Determinants of revision and functional outcome following unicompartmental knee replacement

A D Liddle, A Judge, H Pandit, D W Murray
Osteoarthritis and Cartilage 2014, 22 (9): 1241-50

OBJECTIVE: Unicompartmental Knee Replacement (UKR) has important advantages over total knee replacement (TKR) but has a higher revision rate. Outcomes vary between centres, suggesting that risk factors for revision may be modifiable with changes to patient selection or operative technique. The objective of this study was to determine factors affecting revision, patient-reported outcome and satisfaction following UKR.

METHOD: 25,982 cases from three national databases were analysed. Multilevel multivariable regression models were used to examine the effect of patient and surgical factors on implant survival, patient-reported outcome and satisfaction at 6 months and 8 years following UKR.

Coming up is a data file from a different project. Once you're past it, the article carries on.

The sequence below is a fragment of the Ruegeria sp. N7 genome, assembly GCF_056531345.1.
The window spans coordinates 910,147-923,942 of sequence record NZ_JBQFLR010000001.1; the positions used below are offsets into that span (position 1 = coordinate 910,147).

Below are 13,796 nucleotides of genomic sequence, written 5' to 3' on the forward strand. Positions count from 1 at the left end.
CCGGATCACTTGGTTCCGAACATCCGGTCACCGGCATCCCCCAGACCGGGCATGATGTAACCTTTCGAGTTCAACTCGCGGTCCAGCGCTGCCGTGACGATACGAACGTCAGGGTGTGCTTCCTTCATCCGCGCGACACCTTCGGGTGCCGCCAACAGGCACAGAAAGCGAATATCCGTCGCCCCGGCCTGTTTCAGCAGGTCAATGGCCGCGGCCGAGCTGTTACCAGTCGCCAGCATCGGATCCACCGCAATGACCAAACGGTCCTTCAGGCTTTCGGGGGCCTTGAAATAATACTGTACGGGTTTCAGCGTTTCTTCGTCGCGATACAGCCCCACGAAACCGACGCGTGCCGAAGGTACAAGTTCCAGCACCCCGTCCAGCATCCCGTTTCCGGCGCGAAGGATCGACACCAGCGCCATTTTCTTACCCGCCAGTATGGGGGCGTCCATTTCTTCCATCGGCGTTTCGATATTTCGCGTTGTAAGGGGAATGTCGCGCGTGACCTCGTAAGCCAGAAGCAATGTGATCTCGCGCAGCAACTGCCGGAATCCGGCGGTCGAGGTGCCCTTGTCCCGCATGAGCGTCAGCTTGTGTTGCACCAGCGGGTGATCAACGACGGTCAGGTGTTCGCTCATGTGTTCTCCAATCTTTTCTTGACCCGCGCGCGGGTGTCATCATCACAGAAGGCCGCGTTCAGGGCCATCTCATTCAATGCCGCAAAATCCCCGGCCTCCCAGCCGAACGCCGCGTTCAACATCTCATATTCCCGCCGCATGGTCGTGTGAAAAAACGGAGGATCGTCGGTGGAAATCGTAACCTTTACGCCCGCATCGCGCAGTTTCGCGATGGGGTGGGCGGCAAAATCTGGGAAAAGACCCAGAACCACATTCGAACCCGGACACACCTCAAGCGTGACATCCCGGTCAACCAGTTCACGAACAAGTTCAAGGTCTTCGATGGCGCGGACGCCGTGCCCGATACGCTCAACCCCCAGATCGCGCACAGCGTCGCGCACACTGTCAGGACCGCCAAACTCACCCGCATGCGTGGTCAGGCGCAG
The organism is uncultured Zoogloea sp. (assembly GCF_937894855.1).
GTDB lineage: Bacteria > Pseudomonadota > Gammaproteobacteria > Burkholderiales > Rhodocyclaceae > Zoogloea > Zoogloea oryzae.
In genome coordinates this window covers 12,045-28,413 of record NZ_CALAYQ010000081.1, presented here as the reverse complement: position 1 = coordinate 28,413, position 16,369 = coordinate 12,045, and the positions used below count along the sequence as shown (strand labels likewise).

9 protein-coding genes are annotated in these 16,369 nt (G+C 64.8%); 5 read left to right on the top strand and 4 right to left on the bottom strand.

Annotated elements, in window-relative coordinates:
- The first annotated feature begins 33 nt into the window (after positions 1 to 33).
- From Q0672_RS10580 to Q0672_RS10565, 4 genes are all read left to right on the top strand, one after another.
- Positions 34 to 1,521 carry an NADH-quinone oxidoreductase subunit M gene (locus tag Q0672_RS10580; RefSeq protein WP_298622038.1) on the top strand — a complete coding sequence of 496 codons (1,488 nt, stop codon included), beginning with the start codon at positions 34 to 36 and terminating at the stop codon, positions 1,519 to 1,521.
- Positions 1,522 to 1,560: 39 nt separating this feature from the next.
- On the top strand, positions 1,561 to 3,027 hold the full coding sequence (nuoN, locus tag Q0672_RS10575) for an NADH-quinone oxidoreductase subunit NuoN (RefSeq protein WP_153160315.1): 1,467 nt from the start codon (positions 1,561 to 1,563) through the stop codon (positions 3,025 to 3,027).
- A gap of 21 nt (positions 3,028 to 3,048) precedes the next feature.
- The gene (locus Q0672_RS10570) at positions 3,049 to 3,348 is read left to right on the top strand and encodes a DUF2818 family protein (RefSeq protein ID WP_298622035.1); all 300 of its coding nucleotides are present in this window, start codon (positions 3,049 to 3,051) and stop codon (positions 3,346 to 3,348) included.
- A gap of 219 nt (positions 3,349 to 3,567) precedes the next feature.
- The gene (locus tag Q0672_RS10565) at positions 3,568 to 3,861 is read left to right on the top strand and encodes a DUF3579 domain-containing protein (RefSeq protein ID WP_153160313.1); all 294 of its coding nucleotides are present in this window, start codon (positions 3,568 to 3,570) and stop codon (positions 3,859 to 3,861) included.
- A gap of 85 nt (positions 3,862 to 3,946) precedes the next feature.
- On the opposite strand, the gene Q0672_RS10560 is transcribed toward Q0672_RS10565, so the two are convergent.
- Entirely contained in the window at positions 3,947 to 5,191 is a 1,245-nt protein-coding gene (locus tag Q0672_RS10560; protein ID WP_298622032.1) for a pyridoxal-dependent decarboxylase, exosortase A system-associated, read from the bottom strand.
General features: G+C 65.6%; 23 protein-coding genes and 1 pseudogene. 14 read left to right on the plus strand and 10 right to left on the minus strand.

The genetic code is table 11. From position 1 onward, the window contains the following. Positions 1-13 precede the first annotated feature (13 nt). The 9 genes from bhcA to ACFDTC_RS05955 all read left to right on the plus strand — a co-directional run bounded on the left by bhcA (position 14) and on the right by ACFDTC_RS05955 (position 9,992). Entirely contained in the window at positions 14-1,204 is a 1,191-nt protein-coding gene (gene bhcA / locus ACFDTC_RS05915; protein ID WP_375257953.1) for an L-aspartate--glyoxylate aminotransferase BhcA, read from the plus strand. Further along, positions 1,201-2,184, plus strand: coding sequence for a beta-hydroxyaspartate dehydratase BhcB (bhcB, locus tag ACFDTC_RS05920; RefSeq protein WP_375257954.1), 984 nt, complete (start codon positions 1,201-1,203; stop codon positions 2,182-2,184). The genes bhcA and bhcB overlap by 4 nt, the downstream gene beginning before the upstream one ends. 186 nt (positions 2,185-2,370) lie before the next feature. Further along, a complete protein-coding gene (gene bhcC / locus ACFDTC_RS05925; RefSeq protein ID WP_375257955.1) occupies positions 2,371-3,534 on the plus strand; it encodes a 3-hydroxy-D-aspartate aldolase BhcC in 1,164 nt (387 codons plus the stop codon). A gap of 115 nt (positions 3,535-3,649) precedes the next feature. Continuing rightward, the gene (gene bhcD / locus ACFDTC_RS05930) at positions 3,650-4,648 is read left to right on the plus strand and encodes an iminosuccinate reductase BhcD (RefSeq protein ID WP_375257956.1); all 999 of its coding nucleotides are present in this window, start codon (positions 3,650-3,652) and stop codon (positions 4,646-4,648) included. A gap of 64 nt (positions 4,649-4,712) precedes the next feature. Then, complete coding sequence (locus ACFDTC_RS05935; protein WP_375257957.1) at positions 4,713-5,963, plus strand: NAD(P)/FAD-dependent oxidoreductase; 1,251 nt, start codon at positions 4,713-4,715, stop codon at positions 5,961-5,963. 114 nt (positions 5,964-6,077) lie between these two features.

RESULTS: Of the 25,982 cases, 3862 (14.9%) had pre-operative and 6-month Oxford Knee Scores (OKS). Eight-year survival was 89.1% (95% confidence intervals (CI) 88.3-89.9). OKS increased from 21.9 (SD 7.6) to 37.5 (SD 9.5). Age (Hazard ratio (HR) 0.96 (95% CI 0.96-0.97) per year), male gender (HR 0.86 (95% CI 0.76-0.96)), unit size (HR 0.92 (95% CI 0.86-0.97) per case up to 40 cases/year) and operating surgeon grade (HR 0.78 (95% CI 0.67-0.91) if consultant) predicted improved implant survival. Older patients (≥ 75 years), and those with lower deprivation levels had superior OKS and satisfaction (adjusted mean difference 0.14 (95% CI 0.09-0.20) points per year of age and 0.93 (95% CI 0.60-1.27) per quintile of deprivation). Ethnicity, anxiety and co-morbidities also affected patient-reported outcome.

CONCLUSIONS: This study has identified important predictors of revision and patient-reported outcome following UKR. Older patients, who are least likely to be offered UKR, may derive the greatest benefits. Improved understanding of these factors may improve the long-term outcomes of UKR.

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